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S69-39957 (16 July 1969) --- A 70mm Airborne Lightweight Optical Tracking System (ALOTS) took this picture. ALOTS tracking camera mounted on an Air Force EC-135 aircraft flying at about 40,000 feet altitude photographed this event in the early moments of the Apollo 11 launch. The 7.6 million-pound thrust Saturn V (S-1C) first stage boosts the space vehicle to an altitude of 36.3 nautical miles at 50.6 nautical miles downrange in 2 minutes 40.8 seconds. The S-1C stage separates at 2 minutes 41.6 seconds after liftoff. The crew of the Apollo 11 NASA's first lunar landing mission are astronauts Neil A. Armstrong, Michael Collins, and Edwin E. Aldrin Jr. The Apollo 11 launch was at 9:32 a.m. (EDT), July 16, 1969.
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S69-39527 (16 July 1969) --- The huge, 363-feet tall Apollo 11 (Spacecraft 107/ Lunar Module 5/Saturn 506) space vehicle is launched from Pad A, Launch Complex 39, Kennedy Space Center (KSC), at 9:32 a.m. (EDT), July 16, 1969. Aboard the Apollo 11 spacecraft are astronauts Neil A. Armstrong, commander; Michael Collins, command module pilot; and Edwin E. Aldrin Jr., lunar module pilot. Apollo 11 is the United States' first lunar landing mission. While Armstrong and Aldrin descend in the Lunar Module (LM) "Eagle" to explore the Sea of Tranquility region of the moon, astronaut Collins will remain with the Command and Service Modules (CSM) "Columbia" in lunar orbit.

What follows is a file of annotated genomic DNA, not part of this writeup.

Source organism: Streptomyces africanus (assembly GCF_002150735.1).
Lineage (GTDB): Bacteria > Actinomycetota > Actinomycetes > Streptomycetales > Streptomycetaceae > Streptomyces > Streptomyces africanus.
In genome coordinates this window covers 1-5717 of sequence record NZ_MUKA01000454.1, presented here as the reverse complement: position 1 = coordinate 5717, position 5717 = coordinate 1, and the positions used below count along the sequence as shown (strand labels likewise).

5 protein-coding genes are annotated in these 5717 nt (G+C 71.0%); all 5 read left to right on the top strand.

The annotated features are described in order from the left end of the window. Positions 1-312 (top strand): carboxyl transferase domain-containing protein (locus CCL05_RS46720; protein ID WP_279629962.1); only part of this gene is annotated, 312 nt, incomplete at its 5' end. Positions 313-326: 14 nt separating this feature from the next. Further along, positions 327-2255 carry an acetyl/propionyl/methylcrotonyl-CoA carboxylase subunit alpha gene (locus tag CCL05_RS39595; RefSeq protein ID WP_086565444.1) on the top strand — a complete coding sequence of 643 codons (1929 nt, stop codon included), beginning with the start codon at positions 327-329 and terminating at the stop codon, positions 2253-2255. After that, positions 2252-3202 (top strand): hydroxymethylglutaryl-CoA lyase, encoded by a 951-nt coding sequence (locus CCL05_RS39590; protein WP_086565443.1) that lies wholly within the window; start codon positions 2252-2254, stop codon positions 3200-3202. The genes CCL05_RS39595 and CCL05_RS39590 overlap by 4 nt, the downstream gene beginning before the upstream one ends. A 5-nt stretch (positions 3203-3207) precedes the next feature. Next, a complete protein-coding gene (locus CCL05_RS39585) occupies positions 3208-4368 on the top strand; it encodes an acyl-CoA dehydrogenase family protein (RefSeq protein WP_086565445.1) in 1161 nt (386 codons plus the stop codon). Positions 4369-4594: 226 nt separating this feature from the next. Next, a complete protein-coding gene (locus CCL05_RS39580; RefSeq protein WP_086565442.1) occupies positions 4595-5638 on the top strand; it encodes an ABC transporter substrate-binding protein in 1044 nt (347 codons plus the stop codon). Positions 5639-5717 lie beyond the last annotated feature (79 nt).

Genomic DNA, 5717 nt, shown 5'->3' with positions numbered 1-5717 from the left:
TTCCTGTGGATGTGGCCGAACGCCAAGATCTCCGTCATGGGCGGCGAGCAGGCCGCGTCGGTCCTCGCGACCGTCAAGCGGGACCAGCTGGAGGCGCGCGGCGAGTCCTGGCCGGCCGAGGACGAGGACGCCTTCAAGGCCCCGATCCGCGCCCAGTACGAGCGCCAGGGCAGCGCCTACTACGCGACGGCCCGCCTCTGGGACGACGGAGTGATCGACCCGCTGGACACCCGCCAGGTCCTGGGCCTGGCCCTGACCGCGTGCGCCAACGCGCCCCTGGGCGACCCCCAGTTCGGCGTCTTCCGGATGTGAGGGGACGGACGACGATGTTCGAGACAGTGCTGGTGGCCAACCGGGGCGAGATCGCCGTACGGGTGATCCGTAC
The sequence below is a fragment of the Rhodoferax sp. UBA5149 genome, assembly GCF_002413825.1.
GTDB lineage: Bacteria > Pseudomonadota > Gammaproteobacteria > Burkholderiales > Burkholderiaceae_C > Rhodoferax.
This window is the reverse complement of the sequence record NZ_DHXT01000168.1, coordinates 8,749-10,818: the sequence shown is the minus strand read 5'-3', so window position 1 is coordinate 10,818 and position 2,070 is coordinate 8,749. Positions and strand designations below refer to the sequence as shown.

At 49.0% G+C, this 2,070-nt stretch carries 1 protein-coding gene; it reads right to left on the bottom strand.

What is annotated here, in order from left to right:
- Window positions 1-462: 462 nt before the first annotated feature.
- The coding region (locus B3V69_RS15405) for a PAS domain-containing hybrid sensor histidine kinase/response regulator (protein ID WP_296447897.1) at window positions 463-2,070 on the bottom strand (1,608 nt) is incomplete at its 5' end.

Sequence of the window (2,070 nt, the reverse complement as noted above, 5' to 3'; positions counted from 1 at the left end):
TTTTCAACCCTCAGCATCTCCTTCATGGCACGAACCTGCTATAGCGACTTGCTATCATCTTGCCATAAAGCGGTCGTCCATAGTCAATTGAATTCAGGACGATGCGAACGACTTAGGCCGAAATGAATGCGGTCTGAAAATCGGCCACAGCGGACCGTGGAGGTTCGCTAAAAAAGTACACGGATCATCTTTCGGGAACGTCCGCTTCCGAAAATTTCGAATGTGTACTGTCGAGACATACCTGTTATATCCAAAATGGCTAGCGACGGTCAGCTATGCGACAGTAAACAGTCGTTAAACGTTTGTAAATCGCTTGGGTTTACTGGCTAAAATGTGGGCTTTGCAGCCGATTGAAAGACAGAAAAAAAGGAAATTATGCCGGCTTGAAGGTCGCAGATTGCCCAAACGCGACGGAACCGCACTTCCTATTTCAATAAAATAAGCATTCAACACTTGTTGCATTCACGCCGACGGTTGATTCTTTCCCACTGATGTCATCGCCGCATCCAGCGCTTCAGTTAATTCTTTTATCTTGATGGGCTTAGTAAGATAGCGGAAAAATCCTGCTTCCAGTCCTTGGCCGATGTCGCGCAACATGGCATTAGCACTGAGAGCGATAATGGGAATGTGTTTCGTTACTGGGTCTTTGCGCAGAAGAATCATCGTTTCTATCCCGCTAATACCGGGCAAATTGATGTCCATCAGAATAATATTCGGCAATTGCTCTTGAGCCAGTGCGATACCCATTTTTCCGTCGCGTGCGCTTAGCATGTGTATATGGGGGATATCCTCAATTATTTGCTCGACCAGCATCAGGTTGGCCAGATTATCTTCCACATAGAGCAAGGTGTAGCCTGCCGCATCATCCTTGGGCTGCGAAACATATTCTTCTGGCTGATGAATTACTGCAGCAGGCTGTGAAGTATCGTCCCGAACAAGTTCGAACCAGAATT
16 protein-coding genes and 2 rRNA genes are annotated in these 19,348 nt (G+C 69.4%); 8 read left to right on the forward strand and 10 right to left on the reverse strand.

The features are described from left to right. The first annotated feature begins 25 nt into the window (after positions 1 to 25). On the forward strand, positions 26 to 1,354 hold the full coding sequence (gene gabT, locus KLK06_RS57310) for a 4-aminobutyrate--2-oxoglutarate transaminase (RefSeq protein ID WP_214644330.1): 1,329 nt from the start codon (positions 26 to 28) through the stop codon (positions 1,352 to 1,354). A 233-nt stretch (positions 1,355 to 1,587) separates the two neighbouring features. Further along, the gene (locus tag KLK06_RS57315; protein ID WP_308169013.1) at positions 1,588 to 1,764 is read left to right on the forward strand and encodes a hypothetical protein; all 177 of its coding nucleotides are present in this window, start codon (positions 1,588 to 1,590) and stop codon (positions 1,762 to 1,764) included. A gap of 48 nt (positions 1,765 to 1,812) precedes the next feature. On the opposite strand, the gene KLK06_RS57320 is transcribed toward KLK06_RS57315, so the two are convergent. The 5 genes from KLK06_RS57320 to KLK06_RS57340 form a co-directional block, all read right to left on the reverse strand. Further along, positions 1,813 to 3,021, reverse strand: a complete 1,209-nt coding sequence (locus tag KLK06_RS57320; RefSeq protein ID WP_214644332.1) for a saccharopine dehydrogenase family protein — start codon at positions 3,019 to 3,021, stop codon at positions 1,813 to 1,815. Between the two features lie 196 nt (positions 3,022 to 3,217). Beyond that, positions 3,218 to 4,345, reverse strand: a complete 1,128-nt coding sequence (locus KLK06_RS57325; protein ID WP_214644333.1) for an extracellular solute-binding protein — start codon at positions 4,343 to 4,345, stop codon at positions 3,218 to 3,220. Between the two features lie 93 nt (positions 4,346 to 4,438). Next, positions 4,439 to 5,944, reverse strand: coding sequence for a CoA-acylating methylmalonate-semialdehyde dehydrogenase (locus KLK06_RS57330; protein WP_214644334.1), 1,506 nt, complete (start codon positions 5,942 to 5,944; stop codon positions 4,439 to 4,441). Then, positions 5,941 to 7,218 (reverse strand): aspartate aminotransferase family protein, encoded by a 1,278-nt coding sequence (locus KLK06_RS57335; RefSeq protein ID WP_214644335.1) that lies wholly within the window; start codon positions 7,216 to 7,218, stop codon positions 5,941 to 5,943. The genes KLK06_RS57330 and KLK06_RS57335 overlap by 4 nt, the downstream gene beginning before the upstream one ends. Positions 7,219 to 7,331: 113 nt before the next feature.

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S69-39961 (16 July 1969) --- The huge, 363-feet tall Apollo 11 (Spacecraft 107/Lunar Module S/Saturn 506) space vehicle is launched from Pad A, Launch Complex 39, Kennedy Space Center (KSC), at 9:32 a.m. (EDT), July 16, 1969. Onboard the Apollo 11 spacecraft are astronauts Neil A. Armstrong, commander; Michael Collins, command module pilot; and Edwin E. Aldrin Jr., lunar module pilot. Apollo 11 is the United States' first lunar landing mission. While astronauts Armstrong and Aldrin descend in the Lunar Module (LM) "Eagle" to explore the Sea of Tranquility region of the moon, astronaut Collins will remain with the Command and Service Modules (CSM) "Columbia" in lunar orbit.